IEA report predicts rising oil prices, addresses subsidy issues

By Kris Bevill | November 10, 2011

The International Energy Agency’s latest World Energy Outlook predicts a rise in global oil demand of nearly 15 percent over the next 24 years, up to 99 million barrels per day in 2035, due to economic growth and rising populations. The world’s vehicle fleet is expected to nearly double in that time frame, reaching 1.7 billion vehicles by 2035, and while alternative fuel vehicles were considered to have potential in reducing oil demand, the report’s authors noted that those technologies take time to penetrate the market.

The 666-page report offers outlooks on world oil, natural gas and coal markets, power and renewable, and includes special sections on nuclear power and the outlook for Russian energy. In general, the IEA warns that the longer nations wait to implement low-carbon policies, the harder and more expensive it will become to meet energy security and environmental goals. “We cannot continue to rely on insecure and environmentally unsustainable uses of energy,” IEA Executive Director Maria van der Hoeven stated. “Governments need to introduce stronger measures to drive investment in efficient and low-carbon technologies.”

The report addressed at length the issue of subsidies for fossil fuels compared to renewables (biofuels and renewable energy) and found that fossil fuel subsidies totaled $409 billion in 2010 while subsidies for biofuels were $22 billion. The report’s authors noted that while fossil fuel subsidies are often deployed with the intent of reducing the cost of energy for those in poverty, the actual outcome is often market distortions that encourage wasteful consumption. In comparison, subsidies for renewables are put in place to incentivize deployment of those technologies and to improve the competitiveness of those forms of energy compared with fossil fuels. The report found that many renewable energy technologies will remain uncompetitive with fossil fuels through 2035 without subsidy support. The author’s also made a case for eliminating fossil fuel subsidies, stating that volatile energy markets and higher fossil fuel prices could increase the burden those subsidies place on state budgets. “But fossil fuel subsidy reform is notoriously difficult as the short-term costs imposed on certain groups of society can be very burdensome and induce fierce political opposition,” the authors said in the report, adding, “If removing these subsidies were easy, it would probably already have happened.”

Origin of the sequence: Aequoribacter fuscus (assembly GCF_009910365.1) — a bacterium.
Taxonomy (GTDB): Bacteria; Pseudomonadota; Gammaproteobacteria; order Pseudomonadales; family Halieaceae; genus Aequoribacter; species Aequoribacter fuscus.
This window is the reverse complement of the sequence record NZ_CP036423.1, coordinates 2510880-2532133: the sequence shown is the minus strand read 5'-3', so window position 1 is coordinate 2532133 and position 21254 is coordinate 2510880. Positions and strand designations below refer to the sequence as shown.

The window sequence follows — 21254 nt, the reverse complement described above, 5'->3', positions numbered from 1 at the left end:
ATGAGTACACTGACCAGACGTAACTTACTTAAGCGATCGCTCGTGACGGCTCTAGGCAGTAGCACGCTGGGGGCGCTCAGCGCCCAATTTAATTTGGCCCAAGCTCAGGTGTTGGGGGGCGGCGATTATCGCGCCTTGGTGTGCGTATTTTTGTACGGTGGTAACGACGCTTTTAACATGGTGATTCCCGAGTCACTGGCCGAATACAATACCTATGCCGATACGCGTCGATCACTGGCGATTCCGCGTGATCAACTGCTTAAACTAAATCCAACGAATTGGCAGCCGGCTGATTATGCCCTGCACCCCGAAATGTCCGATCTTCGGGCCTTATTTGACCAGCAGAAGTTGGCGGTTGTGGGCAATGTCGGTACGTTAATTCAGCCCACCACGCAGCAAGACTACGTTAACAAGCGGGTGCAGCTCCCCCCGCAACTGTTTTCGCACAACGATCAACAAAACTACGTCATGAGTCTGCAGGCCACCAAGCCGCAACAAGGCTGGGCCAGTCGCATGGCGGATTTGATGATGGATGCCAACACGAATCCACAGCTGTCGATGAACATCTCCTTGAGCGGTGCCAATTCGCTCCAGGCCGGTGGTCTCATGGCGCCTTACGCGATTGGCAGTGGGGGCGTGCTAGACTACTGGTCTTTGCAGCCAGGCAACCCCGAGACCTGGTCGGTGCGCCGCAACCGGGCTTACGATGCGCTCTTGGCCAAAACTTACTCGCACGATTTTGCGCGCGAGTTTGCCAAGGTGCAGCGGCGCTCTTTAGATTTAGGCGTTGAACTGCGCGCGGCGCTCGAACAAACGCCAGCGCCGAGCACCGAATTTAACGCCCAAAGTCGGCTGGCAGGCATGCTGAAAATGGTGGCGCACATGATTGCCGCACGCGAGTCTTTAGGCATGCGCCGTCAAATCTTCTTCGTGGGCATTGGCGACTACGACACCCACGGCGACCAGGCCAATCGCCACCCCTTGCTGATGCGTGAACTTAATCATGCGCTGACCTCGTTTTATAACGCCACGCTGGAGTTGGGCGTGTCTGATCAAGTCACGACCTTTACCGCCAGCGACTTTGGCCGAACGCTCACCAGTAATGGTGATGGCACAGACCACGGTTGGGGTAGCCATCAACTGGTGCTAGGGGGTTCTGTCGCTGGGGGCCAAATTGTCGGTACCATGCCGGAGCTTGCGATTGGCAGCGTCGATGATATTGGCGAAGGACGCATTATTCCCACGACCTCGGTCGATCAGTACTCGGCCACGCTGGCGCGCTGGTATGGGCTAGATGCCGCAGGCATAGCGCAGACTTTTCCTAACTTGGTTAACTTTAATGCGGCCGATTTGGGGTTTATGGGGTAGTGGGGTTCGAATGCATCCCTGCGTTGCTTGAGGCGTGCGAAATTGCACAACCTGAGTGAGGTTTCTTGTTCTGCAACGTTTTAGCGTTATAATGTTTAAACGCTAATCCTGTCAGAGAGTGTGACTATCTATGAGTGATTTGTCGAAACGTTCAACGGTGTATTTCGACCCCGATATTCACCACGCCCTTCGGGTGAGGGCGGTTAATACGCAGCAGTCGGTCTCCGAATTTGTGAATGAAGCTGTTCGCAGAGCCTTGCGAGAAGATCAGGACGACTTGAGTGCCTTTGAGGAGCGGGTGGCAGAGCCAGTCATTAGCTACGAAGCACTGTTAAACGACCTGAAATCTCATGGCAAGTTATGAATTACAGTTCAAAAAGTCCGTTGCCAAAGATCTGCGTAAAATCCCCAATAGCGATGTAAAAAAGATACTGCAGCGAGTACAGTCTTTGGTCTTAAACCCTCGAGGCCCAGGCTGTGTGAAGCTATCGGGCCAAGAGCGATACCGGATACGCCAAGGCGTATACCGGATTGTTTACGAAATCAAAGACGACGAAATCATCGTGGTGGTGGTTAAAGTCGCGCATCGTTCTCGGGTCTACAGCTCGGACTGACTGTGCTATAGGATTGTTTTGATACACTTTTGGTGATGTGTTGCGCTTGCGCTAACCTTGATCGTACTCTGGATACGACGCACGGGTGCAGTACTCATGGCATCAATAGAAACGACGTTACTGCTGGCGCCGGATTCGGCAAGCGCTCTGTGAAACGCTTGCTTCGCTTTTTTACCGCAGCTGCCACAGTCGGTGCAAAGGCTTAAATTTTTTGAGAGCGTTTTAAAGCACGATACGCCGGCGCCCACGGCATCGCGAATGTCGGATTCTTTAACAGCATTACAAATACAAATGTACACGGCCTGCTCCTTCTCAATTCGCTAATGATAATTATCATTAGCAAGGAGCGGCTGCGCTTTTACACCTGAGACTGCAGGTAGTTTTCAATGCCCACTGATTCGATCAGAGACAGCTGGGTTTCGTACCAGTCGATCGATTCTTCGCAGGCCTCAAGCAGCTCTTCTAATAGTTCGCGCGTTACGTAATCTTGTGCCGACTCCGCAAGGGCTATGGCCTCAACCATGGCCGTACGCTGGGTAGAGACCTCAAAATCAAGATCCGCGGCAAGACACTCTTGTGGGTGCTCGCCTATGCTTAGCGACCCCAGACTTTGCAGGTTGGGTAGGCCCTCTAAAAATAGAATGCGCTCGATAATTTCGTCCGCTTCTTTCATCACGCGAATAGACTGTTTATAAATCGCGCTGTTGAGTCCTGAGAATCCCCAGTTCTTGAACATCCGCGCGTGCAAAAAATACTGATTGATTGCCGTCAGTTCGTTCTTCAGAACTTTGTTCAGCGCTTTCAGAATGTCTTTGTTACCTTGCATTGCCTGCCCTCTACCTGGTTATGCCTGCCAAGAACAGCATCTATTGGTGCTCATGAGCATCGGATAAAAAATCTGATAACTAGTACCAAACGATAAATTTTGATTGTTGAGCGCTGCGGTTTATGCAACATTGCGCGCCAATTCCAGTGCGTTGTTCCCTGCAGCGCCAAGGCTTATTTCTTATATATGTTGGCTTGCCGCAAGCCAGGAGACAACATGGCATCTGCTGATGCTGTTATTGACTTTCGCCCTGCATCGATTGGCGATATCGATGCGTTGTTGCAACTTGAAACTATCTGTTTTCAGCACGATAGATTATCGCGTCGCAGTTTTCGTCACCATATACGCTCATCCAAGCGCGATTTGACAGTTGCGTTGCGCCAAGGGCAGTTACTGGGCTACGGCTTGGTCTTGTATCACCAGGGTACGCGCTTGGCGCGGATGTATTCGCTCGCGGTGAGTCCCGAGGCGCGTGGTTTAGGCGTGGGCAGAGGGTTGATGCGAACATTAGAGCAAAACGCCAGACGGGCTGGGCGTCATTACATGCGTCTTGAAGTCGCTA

The report continued on to show that if nations are successful in eliminating fossil fuel subsidies by 2020, global energy demand would be reduced by nearly 4 percent, due to higher energy prices and the subsequent incentivizing of energy conservation and efficiency improvements. Meanwhile, biofuels consumption was estimated to more than triple by 2035 to 4.4 million barrels per day, due to the improved economical competitiveness with fossil fuels. The increase in consumption would also increase subsidies paid for those fuels, reaching $67 billion in 2035, according to the report. However, the report also cautioned that several factors aside from subsidies will need to be addressed in order for biofuels to reach an even playing field with fossil fuels. “The future competitiveness of conventional biofuels depends critically on the pace at which technology costs can be reduced, and future feedstock prices,” the authors stated. “For the former, modest cost reductions are generally possible through technology improvements and economies of scale. As to feedstock costs, the increasing use of conventional biofuels is likely to put upward pressure on prices, due to the competition with other land uses such as food crop production. In addition, rising international oil prices will increase the price of fertilizers and transportation costs.”

Advanced biofuels continue to offer the best potential for reducing greenhouse gas emissions, but are not yet readily available. The report’s authors expect those fuels to enter into the market by 2020 and offered one scenario in which the cost of advanced biofuels is reduced by nearly 80 percent by 2035 as technologies are improved.

The entire report is available for purchase at http://www.iea.org/w/bookshop/b.aspx?new=10.